If you are interested in Purple Martins you should visit The Purple Martin Conservation Association's website at http://www.purplemartin.org. There you'll see that my "first spotting" this week isn't an especially early one for here. By clicking on Mississippi in the clickable world map I found that on January 22 of this year Jess & Wes Engels in Bolivar County up in the Delta spotted the state's first. On that Web page another map shows that the first scouts average arriving at my home area in Kentucky around March 10, Chicago around April 1, and Edmonton, Alberta, Canada around May 1.

from the April 8, 2012 Newsletter, issued from near Natchez, Mississippi, USA:

Right below my old hermit trailer at the edge of the woods a neighbor has dammed up a little pond and right next to it erected a very nice "martin box" -- a birdbox designed especially for Purple Martins. Some old-time gourds even dangle below the box offering alternative living space. Purple Martins have found the box, gourds and pond to their liking so, each day, all day long, in the background I can always hear them chortling and calling You can the whole setup below:

Nest box with gourds for Purple Martins

In that picture an all-blue-black male perches at the left, a female with a gray chest and throat sits atop the box, and a male House Sparrow stations himself right in the middle, because House Sparrows like martin boxes, too. House Sparrows typically are town or farm dwellers. We're so far from town and farms that this is the first time I've seen a House Sparrow at this area, so the neighbor's martin box must have been a strong attraction to the sparrow.

In fact, over a million North Americans put up martin boxes and many wage wars with House Sparrows and starlings, which are invasive species from Europe, and which very successfully push aside our native Purple Martins. At http://purplemartin.org/main/mgt.html, the Purple Martin Conservation Association has this to say about the matter:

When House Sparrows or European Starlings lay first claim to martin housing at unestablished sites, they fill the compartments with their nests, then chase off investigating martins. At established colony sites, House Sparrows and starlings will fight with nesting martins, kill their nestlings, and/or break eggs. Allowing House Sparrows and starlings to nest in martin housing will significantly reduce martin occupancy and productivity.

from the March 3, 2002 Newsletter, issued from near Natchez, Mississippi, USA:

Last week I mentioned hearing Purple Martin scouts migrating northward. At our Nat-Nat Chat, Margarite in Minnesota mentioned that martin populations in her area seem to have diminished. She wondered "if they are considered one of the neotropical songbirds that are in decline.

From what I can gather, the answer is yes. At http://www.purplemartin.org/update/StarlImpact.html an article on the effect of Starling competition for nests states: " Inclement weather in the Appalachian Region in 1972 and heavy May freezes in the northeastern states in 1966 and 1967 drastically reduced numbers of martins there (Hall 1972, Rosche 1968), and recovery has generally been slow." Thus weather is hard on their numbers, as are starlings, who compete with them for nesting sites.

Before long Ruby-throated Hummingbirds should arrive here. Generally they come in mid March. If you are a hummingbird fanatic you should know about Operation RubyThroat at http://www.rubythroat.org. At that site there are pages on "attracting hummers" and for "posting your data."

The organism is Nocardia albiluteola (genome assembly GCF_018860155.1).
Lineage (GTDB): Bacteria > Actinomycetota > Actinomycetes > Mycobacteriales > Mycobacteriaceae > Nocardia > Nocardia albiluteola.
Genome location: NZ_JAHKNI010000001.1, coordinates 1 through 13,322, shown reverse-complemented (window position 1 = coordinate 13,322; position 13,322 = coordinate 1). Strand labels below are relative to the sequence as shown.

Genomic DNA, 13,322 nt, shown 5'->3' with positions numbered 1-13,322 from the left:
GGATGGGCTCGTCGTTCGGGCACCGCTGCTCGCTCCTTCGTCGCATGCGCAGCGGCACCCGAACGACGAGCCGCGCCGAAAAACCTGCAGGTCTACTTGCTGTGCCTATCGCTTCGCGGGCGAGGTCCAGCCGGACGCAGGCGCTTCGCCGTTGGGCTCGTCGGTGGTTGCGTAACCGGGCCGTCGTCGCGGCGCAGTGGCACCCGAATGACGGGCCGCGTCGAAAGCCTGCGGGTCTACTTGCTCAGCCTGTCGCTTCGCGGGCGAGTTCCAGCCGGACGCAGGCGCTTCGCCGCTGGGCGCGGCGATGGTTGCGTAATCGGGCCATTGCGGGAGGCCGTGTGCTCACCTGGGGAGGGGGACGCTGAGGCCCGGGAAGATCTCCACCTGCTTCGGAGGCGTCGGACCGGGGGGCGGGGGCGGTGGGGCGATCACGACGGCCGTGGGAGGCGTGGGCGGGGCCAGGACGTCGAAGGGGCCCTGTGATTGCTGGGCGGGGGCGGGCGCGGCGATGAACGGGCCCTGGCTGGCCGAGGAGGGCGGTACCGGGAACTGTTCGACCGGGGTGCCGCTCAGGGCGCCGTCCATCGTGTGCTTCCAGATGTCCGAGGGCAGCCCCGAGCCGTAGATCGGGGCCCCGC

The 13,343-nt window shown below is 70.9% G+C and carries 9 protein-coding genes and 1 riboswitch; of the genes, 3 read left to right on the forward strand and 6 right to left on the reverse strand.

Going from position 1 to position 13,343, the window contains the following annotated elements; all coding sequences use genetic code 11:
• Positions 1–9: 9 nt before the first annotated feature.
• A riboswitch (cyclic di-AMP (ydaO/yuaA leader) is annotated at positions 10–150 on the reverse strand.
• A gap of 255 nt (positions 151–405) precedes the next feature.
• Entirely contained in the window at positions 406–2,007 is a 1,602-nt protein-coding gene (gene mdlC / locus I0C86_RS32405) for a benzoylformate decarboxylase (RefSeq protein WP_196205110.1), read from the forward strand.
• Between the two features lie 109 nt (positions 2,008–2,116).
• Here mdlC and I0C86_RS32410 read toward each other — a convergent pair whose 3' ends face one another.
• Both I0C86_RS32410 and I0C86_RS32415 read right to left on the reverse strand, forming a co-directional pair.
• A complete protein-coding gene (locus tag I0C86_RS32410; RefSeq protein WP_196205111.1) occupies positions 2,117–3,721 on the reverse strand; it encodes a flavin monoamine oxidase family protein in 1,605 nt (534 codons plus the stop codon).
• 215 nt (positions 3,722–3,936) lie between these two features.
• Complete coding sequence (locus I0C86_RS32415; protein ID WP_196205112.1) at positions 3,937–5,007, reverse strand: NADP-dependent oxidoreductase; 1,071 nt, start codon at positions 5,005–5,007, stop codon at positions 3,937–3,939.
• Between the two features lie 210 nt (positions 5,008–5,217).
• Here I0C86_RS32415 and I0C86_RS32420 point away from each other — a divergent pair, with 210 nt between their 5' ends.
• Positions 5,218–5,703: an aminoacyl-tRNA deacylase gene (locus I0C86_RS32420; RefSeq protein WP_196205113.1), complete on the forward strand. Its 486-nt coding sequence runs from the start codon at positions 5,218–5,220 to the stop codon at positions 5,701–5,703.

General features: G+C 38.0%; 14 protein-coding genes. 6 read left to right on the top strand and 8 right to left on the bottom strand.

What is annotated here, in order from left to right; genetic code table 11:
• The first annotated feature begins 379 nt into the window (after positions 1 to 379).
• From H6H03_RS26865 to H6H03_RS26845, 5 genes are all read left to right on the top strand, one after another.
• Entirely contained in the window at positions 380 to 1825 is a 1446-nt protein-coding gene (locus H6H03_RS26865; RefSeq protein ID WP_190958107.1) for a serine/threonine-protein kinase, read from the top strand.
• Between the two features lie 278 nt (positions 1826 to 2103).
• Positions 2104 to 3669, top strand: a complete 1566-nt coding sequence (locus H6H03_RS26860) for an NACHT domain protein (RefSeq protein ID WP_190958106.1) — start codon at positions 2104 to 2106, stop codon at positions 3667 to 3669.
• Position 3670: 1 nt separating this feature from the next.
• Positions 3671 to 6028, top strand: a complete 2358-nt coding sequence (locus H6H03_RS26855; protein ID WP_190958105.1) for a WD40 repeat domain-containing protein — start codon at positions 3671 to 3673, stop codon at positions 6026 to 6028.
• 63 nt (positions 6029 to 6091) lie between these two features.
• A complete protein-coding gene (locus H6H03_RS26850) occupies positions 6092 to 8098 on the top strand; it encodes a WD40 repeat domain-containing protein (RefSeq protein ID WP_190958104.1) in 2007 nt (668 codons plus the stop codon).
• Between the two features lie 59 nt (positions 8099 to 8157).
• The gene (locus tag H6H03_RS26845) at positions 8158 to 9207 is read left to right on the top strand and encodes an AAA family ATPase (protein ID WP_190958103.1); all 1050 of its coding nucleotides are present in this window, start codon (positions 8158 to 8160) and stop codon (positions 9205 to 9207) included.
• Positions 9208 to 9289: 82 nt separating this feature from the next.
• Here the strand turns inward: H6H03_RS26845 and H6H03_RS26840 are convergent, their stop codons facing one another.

from the July 27, 2006 Newsletter, issued from Polly's Bend, Garrard County, in Kentucky's Bluegrass Region, USA:

Next to the old farmhouse there's a fair-sized Blacklocust tree with a dead top. Its upper third is a splintered, asymmetrical, zigzagging confusion, very much in aesthetic conflict with the surrounding rolling green hilltops and wooded valleys.

The nice thing is that this monstrosity makes a fine perch each day for 15-25 Purple Martins, mostly young ones with pale breasts. On hot, sunny, muggy afternoons they lounge up there stretching and preening as their parents fly around catching food and carrying it to them. I haven't seen any martin boxes around here and I think they must come from several miles away where some boxes stand next to a pond.

When they first got here the young would stay on their perch and quiver their wings as the adult approached, often with a large dragonfly clearly visible in its beak. Nowadays the young are showing more enthusiasm, often flying to meet the adults when they see them coming. When this happens the adult is likely to lead the kid on a little chase, obliging them to try those wings and learn some aerial acrobatics. Other times the parent flies past the approaching young and carries food to the shyer one staying on the limb but probably just as hungry.

When the adults fly away for food, often they go so far that I lose their images in my binoculars, so these foraging trips are not mere strolls around the tree, but major expeditions. Everyone talks about Purple Martins eating mosquitoes, and I suppose they do, but from what I see they really prefer bigger prey, especially dragonflies, butterflies and moths.

Often an adult returns from a trip with no food. They land on the perch, one or more young hop near begging, and the adult opens its mouth and issues a rough aaaaaaah! call, easy enough to interpret as "Let me alone!"

I'll bet that within a week the young will be spending most of their time soaring for their own food. Their numbers are dwindling each day even now.

In fact, sometimes flocks of 15 or so martins arrive above the hayfield, all circling the way martins do, but the flocks have two special features. One, nearly all of them are immatures. Two, there is one adult among them calling very loudly, harshly, so that one thinks of a sergeant barking commands at raw recruits, though maybe it's only an adult keeping the flock together by presenting a sound all the young ones can cluster around.

I hope no one cuts the top of that Blacklocust tree. For the whole next year it'll rise dark and disconcerting above the tree but this time next year, once again, it'll be just the perfect place for another generation of hungry, pretty martins. I wish everyone saw such limbs not as eyesores but as monuments to hope for another season of stretching and preening.

There's a lot of information about Purple Martins at http://www.purplemartin.org.